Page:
Biography All Music Guide
All Music Guide:
Erich Leinsdorf was one of the most respected (if not always well-liked) European-born conductors and music directors to achieve prominence in America after World War II. An acclaimed operatic conductor, whose recordings of Turandot and Madame Butterfly from the end of the 1950's remain among the most popular in the catalog, his reputation as a conductor of orchestral music hasn't survived quite as well.
He was born Erich Landauer in Vienna, Austria, and by the age of five was enrolled in a local music school, beginning piano studies at age eight. He subsequently studied at the music department of the University of Vienna, and from 1931 until 1933 took courses at the Vienna Conservatory, making his debut at the podium at the Musikvereinsaal upon graduation. He became the assistant conductor of the Workers' Chorus in Vienna in 1933, and a year later successfully auditioned before Bruno Walter and Arturo Toscanini at the Salzburg Festival, where he was appointed an assistant, serving under Toscanini.
Leinsdorf was engaged by the Metropolitan Opera in New York in 1937, and his American debut took place there, at age 25, when he conducted Wagner's Die Walkure on Jan. 21 of 1938. His success with other Wagner operas led to his appointment at the Met in 1939 as head of the company's German repertoire. It was while at the Met that he began developing a reputation as a strict taskmaster, demanding more rehearsal time from his singers and extremely precise fidelity to the written score by his orchestras--although the audiences appreciated the results he achieved, many of the singers he worked with were highly critical of his work and the demands he made upon them.
He took American citizenship in 1942, and the following year he was appointed music director of the Cleveland Orchestra. He had no time to achieve much in the new post, however, as Leinsdorf was inducted into the United States Army in December of that year. He was discharged in 1944, and returned to the Met, where he conducted during the 1944-45 season. During 1945 and 1946, he also conducted the Cleveland Orchestra on several occasions, and returned to Europe where, as one of a group of major Austrian-born conductors who had no connections with the Nazis, he was engaged to conduct the Vienna Philharmonic. He found his reception in the city of his birth, first overrun by the Nazis, then bombed and invaded by the Allies and starved in the immediate wake of World War II, however, to be less than entirely cordial.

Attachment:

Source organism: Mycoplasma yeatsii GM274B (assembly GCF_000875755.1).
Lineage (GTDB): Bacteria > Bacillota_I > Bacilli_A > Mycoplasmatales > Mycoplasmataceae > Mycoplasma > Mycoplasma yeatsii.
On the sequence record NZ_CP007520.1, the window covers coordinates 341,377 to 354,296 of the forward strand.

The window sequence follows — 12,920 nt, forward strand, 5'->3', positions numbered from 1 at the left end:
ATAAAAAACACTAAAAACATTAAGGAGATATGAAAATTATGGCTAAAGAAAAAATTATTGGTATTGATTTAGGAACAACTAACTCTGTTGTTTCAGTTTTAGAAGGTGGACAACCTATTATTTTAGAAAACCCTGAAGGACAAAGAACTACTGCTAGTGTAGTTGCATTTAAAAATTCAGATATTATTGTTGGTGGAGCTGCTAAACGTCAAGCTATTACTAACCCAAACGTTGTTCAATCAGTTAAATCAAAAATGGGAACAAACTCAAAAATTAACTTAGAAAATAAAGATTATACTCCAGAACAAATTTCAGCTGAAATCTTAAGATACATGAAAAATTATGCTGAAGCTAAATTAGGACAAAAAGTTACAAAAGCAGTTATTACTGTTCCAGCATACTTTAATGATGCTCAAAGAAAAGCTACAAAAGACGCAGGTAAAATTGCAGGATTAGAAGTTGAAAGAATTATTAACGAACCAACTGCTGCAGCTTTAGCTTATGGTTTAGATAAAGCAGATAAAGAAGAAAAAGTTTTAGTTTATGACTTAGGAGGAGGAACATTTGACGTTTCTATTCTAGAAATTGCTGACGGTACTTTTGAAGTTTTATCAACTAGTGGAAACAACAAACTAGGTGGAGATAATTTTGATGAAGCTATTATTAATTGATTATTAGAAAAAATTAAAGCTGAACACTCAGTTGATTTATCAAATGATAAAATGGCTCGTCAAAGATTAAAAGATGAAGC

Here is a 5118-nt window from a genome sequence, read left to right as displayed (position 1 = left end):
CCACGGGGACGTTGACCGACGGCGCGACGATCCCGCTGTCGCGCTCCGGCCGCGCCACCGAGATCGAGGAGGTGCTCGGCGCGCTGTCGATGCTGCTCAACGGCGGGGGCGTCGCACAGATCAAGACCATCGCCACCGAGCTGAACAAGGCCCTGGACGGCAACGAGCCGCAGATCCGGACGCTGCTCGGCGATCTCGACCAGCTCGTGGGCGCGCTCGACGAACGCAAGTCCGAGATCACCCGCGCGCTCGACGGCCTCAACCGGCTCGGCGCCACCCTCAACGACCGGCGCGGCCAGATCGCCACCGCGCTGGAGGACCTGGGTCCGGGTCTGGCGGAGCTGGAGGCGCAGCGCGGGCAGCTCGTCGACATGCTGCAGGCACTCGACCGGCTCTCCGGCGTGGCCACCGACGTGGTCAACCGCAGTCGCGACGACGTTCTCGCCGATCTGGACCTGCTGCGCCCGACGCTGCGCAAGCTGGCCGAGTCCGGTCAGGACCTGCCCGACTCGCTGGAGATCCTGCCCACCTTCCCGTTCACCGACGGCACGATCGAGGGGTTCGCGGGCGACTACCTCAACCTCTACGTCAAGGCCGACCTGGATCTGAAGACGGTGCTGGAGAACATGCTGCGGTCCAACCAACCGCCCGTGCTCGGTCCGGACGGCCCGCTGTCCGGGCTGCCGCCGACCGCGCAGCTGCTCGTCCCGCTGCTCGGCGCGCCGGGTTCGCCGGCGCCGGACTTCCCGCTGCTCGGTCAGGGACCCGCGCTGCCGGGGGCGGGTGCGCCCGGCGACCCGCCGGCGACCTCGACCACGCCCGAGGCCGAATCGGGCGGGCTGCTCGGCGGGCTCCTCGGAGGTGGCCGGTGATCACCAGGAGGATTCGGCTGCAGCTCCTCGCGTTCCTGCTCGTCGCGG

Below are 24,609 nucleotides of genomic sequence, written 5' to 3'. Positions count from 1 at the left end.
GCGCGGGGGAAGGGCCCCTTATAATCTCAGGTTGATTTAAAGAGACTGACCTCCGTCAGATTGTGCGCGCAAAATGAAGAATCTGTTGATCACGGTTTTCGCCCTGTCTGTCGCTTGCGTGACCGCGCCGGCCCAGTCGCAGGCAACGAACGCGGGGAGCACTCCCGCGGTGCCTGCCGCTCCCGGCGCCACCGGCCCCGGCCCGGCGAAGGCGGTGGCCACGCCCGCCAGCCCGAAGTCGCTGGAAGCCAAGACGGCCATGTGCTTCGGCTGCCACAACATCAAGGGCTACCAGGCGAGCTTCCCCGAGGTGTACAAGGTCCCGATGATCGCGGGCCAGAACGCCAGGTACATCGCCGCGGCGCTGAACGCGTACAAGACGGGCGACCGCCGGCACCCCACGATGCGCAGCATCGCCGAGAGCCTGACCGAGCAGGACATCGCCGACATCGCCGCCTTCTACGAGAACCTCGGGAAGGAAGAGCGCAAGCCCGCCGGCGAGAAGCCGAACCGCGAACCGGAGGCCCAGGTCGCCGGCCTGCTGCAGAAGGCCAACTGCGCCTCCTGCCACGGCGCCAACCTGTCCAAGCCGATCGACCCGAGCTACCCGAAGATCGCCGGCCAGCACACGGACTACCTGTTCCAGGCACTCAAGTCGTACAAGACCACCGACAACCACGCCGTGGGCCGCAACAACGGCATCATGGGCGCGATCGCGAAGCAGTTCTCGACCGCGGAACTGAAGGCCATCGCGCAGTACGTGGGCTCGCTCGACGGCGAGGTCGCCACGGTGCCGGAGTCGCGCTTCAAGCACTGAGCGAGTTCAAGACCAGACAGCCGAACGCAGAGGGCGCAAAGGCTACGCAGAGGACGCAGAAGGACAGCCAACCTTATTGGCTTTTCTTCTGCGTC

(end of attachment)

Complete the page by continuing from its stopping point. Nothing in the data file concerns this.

By 1947, he was back in the United States as music director of the Rochester Philharmonic Orchestra in upstate New York, a post he held until 1955. Leinsdorf served as music director of the New York City Opera for part of 1956, before returning to the Met as a conductor and musical consultant, amid numerous guest conductor assignments in America and Europe. In 1962, Leinsdorf succeeded to one of the most prestigious musical posts in America, as music director of the Boston Symphony Orchestra, succeeding Charles Munch. Leinsdorf's tenure at Boston was extremely productive but stormy. He found the political considerations of a music directorship, juggling the demands of individual musicians, their unions and existing work and rehearsal rules, and the board of directors, to be a distraction from his musical goals. Additionally, it was during this period that Leinsdorf became known for being openly critical of the shortcomings, in terms of education, of the musicians working under him (especially gaps in their cultural educations), errors in published scores of established musical works, and the errors made by his fellow conductors.
He resigned the Boston post with the 1968-69 season, happy to have served in one of the most exalted musical positions in the United States, but equally happy, in his own words, to have exited with his health intact. Leinsdorf conducted opera and concert performances throughout the United States and Europe for the next two decades, including work with the Metropolitan Opera and the New York Philharmonic. In 1978, he took up his first permanent post in Europe, was principal conductor of the Berlin Radio Symphony Orchestra in West Berlin, a post he held until 1980. In 1976, he published Cadenza: A Musical Career, a memoir that was as noted for its candid, brutally honest assessments of himself and his fellow musicians as for the biographical details it offered. He continued recording until the final years of his performing career, at the end of the 1980's, including audiophile digital performances of Wagner orchestral music for the Sheffield Labs label.
Erich Leinsdorf's greatest operatic achievements on record, Turandot and Madame Butterfly, remain in print on compact disc more than 30 years after they were recorded, but his orchestral recordings haven't fared as well. Mostly confined to RCA/BMG with the Boston Symphony, a relative handful of these have appeared on budget CD reissues (mostly BMG's "Silver Seal" label), including a Mahler Fifth Symphony that is no longer really competitive with other versions out there (at the time it was recorded in the mid-1960's, it was one of perhaps four or five versions, not one of 60 as it is today); ironically, his Mahler Symphony No. 3, one of the finest things he ever did, and one of the better performances of this monumental work ever done, remains out-of-print, and well worth owning on vinyl.